Date of Award
Master of Science
As a part of this world's continuous evolution and technological advancements, smart materials and functional composites have become an attractive topic. In many cases, these new functional composites are replacing the traditional engineering material due to their customizable mechanical properties. This Thesis analyzes and demonstrates the signal response, sensing capabilities and structural properties from Carbon/Glass Fiber Reinforced Plastic Composites (CFRP) with embedded Lead Zirconate Titanate Particles (PZT). The added PZT particles function as actuators, giving the composites a functionality. The PZT quantity inside each composite was variated to study better and characterize the mechanical and electrical properties; the variations were of 0%, 5%, 10%, 15% and 20% of the total weight percentage. The functionality is then demonstrated by setting up custom pyroelectric and piezoelectric tests; the sensing capability is observed at the cost of some mechanical properties. The mechanical properties including strength, stiffness, toughness and density were obtained by applying the appropriate ASTM standards. The composites are fabricated using a modified autoclave molding procedure that adapts the vacuum bag method. The CFRP composite is composed of three woven glass fiber laminas sandwiched by three woven carbon fiber laminas on each side. The PZT wt.% is embedded onto the System 2000 resin that is used as the matrix. The Thesis demonstrates that the CFRP composite with PZT powder gains a function at the cost of some mechanical properties. This obtained function categorizes the CFRP composites a functional material, also as the wt.% is increased a better sensing response is obtained but still at the cost of mechanical property decay. The functional composites created can be utilized in the fields of energy harvesting, temperature sensing, and structural health monitoring.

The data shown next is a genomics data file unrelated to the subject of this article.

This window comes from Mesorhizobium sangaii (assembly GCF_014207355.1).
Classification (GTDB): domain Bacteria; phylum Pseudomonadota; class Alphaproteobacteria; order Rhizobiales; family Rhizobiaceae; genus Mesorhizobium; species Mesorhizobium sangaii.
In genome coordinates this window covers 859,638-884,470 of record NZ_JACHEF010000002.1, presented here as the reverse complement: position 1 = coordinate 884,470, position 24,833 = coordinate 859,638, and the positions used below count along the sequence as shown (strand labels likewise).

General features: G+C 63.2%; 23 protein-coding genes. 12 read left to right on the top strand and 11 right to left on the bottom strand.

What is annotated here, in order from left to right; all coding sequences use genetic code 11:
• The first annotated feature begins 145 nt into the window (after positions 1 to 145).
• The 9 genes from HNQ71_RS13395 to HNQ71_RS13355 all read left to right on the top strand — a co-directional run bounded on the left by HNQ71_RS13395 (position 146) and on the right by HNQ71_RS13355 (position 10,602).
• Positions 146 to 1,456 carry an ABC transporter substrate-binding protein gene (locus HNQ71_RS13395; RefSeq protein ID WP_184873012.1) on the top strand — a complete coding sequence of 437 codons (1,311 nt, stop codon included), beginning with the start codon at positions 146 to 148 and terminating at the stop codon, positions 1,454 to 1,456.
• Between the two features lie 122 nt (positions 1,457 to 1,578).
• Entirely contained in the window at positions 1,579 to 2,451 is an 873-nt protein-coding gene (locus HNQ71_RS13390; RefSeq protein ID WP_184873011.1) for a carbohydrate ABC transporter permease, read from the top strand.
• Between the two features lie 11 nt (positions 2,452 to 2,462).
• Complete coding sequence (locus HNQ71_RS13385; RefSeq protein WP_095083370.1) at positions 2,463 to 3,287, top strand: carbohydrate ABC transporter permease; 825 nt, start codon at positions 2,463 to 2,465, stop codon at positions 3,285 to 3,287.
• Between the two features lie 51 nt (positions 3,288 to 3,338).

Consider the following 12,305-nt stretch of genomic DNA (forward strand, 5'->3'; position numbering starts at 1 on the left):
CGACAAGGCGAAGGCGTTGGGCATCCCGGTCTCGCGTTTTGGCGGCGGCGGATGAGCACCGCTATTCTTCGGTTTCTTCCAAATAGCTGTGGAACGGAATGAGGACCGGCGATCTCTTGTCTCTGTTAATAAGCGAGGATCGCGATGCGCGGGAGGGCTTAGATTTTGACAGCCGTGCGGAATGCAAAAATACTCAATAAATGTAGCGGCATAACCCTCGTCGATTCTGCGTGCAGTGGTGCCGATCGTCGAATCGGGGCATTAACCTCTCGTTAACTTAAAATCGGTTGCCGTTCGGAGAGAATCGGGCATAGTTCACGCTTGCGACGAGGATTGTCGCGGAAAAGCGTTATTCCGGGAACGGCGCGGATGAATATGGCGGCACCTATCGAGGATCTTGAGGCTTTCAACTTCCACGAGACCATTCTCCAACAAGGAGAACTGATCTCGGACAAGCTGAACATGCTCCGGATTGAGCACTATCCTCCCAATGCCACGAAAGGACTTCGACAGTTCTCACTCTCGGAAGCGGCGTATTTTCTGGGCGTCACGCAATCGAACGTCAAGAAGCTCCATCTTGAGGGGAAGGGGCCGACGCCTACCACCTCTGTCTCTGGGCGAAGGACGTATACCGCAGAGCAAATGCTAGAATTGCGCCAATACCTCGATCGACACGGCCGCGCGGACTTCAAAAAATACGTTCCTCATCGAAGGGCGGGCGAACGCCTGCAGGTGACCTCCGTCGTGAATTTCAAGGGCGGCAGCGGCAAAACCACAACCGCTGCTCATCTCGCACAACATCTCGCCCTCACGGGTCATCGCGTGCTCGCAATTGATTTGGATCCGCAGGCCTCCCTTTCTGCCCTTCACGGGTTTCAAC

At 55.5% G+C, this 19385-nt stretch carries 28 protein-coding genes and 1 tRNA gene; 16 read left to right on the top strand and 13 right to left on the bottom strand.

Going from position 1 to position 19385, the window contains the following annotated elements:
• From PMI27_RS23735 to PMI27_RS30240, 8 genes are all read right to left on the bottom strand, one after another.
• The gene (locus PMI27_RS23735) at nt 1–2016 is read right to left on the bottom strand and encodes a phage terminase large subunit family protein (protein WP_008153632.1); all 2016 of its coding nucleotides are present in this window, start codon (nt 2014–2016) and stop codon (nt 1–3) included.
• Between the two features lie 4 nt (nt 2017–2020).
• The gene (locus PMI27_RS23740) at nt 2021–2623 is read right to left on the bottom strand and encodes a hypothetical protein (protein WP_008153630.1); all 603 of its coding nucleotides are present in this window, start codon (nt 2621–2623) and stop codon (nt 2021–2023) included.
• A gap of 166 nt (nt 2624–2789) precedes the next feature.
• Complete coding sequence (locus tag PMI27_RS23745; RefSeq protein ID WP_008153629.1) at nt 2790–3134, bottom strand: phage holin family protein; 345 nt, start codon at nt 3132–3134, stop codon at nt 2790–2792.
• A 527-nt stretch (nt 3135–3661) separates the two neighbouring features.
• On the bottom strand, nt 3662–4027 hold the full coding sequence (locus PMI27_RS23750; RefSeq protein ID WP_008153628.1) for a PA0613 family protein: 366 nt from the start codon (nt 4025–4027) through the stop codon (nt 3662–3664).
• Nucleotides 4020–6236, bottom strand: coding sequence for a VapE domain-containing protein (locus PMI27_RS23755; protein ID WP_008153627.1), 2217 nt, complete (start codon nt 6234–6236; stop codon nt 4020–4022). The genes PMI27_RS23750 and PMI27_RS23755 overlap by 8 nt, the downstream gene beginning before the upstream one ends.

Received from ProQuest
Emilio Tarango Valles
Tarango Valles, Emilio, "Fabrication and Testing of CFRP Composites with Embedded Piezoelectric Particles for Temperature Sensing and Energy Harvesting" (2016). Open Access Theses & Dissertations. 760.